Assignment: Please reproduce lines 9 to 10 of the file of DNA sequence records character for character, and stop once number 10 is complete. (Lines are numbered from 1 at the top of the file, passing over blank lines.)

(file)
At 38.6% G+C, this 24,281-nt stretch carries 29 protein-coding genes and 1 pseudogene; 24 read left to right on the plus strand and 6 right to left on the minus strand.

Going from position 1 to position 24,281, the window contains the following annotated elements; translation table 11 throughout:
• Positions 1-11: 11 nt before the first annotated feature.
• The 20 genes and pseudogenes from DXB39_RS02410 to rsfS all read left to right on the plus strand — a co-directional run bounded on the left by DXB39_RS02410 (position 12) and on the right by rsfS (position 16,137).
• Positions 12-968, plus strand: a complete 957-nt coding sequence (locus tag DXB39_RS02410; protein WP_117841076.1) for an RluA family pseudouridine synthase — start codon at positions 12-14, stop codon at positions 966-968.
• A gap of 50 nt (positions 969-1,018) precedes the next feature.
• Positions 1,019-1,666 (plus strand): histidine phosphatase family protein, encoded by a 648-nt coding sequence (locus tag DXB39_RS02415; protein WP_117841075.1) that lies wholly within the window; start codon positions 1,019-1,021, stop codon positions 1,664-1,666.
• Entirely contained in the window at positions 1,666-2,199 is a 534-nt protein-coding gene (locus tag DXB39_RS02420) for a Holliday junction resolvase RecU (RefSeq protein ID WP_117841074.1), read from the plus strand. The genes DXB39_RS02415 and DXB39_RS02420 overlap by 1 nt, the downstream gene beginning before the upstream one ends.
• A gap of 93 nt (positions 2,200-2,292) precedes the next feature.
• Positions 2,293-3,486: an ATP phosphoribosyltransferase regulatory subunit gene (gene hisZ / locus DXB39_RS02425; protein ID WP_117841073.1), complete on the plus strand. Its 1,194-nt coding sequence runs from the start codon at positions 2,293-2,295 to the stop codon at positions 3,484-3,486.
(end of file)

• A gap of 93 nt (positions 2,200-2,292) precedes the next feature.
• Positions 2,293-3,486: an ATP phosphoribosyltransferase regulatory subunit gene (gene hisZ / locus DXB39_RS02425; protein ID WP_117841073.1), complete on the plus strand. Its 1,194-nt coding sequence runs from the start codon at positions 2,293-2,295 to the stop codon at positions 3,484-3,486.